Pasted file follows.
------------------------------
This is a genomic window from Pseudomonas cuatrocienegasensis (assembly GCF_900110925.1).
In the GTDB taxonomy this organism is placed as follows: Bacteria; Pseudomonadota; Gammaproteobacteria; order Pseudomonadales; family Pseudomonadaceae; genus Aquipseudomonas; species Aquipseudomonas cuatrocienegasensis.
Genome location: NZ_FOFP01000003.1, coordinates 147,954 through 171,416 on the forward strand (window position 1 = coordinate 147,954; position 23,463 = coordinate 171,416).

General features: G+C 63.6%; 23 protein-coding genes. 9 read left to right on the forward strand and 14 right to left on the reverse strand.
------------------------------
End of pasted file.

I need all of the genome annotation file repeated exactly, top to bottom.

This is a genomic window from Pseudomonas cuatrocienegasensis (assembly GCF_900110925.1).
In the GTDB taxonomy this organism is placed as follows: Bacteria; Pseudomonadota; Gammaproteobacteria; order Pseudomonadales; family Pseudomonadaceae; genus Aquipseudomonas; species Aquipseudomonas cuatrocienegasensis.
Genome location: NZ_FOFP01000003.1, coordinates 147,954 through 171,416 on the forward strand (window position 1 = coordinate 147,954; position 23,463 = coordinate 171,416).

General features: G+C 63.6%; 23 protein-coding genes. 9 read left to right on the forward strand and 14 right to left on the reverse strand.